During the heyday of the sham with Jessica I tried to connect what fans were saying about the vibe between Jessica and Bryce on the ice 'after Scott' and reality.
To that end, and to supplement my own knowledge (and to road test what I already understood about fans) I watched a ton of D&D (and even D&T). What I saw was Jessica was always Jessica. The face slash didn't change her, the sham (or what fans believed to be "the relationship with Scott and issue with Bryce") didn't change her. Debbi Wilkes, of all authorities, was talking about Jessica's motivational crisis back in the mid-00's.
Jessica was always accident prone, always moody. If fans online had paid attention, they'd have noted how the launch of the sham (spring 2007 - shortly after the face slash) - simultaneously marked the strongest season of D&D's career. In 2007-2008 they had a disappointing Canadians, but whatever accounted for it, it wasn't lack of preparation; their basic skating was gorgeous. They refocused and got bronze at Worlds.
In 2009 Menage a Trois sur la Glace was unleashed and the fandom re-wrote history based on what they decided to take away from that wonderful shot across the bow.
So, I've now been spending time watching DW going back to 2007-2008 season through today. And I think their reputation for speed and power is due every bit as much to the power of suggestion as the supposed Scott-based rift between D&D. DW have something else in common with D&D - the same program with the same elements with the same accents, set to different music.
The team is not nearly as fast or powerful as VM - not pre-Vancouver, and not now.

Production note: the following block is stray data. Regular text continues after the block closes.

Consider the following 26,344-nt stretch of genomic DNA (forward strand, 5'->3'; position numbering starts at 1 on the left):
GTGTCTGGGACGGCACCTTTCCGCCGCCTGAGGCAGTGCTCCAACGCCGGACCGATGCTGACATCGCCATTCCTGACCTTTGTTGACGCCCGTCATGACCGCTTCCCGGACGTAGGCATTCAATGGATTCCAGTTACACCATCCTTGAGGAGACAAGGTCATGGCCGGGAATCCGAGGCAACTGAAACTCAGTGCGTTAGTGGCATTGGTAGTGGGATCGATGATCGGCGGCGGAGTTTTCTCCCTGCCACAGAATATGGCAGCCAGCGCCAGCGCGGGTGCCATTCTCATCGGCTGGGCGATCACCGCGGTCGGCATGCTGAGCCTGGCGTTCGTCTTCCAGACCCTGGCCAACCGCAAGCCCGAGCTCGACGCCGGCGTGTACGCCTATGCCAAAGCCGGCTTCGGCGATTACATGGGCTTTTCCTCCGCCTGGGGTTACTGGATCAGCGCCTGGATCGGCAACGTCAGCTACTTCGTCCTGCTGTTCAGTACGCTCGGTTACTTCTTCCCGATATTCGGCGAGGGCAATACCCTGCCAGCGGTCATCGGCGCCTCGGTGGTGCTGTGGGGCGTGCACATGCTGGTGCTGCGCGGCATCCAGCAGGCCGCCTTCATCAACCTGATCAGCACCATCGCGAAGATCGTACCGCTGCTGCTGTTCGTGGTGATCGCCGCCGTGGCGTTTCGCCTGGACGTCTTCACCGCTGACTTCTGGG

They 'rotate' fast - they appear to turn quickly on their own axis - although not as quickly as it 'appears', and Charlie especially tends to slam in and out of any rotational move with a great flourish of his hair and his arm.
Almost all of the impression of speed and power is down to gratuitous rotation - and not changing edges or holds either - just - throw a quick turn in here and make it look flashy!
Another slow element - the lifts. He might be swinging her around like he's fending off smoke in a room on fire, but he's not covering real estate.
She repeatedly skips with little running steps, he repeatedly lifts her from one side of himself to the other side - or pulls her from one side to the other as they traverse any stretch of ice. This accomplishes two things - they can cover as much ice as possible without stroking and blade run, and Meryl and Charlie don't have to skate together. They don't need to get those edges close to each other's, no unison, no interdependent movement. It keeps them conveniently apart while they're hustling in the same direction.
And the lifts are static. They get into them with her getting flipped onto his back (again, an entrance VM did as teens) - not even a supported cartwheel - or doing a quick turn and jump (VM as teens), and it's one position of hers for each position of his - there's none of her twisting and changing in space. It's all first we'll do this shape then we'll do that shape.
DW are doing a LOT of Belbin Agosto stuff. Difference being, Meryl is smaller and lighter, so her legs don't dangle as close to the ice, and the entire stretch of her body with legs split doesn't equal Charlie's height, so the moves seem less awkward. But they're very similar moves. Tanith, btw, last year said she found it difficult to do Weaver & Poje's lifts (they pitched in with BOTB). Presumably, she had her own down. And these are the lifts DW are doing. Does the math mean DW's lifts aren't as challenging as Weaver & Poje's?
|Samson and Delilah 2009|
|Die Fleudermaus 2012|
There's lots and lots of pumping from both of them.
They rush the hell out of their transitions like - no time to take time - we're going too fast!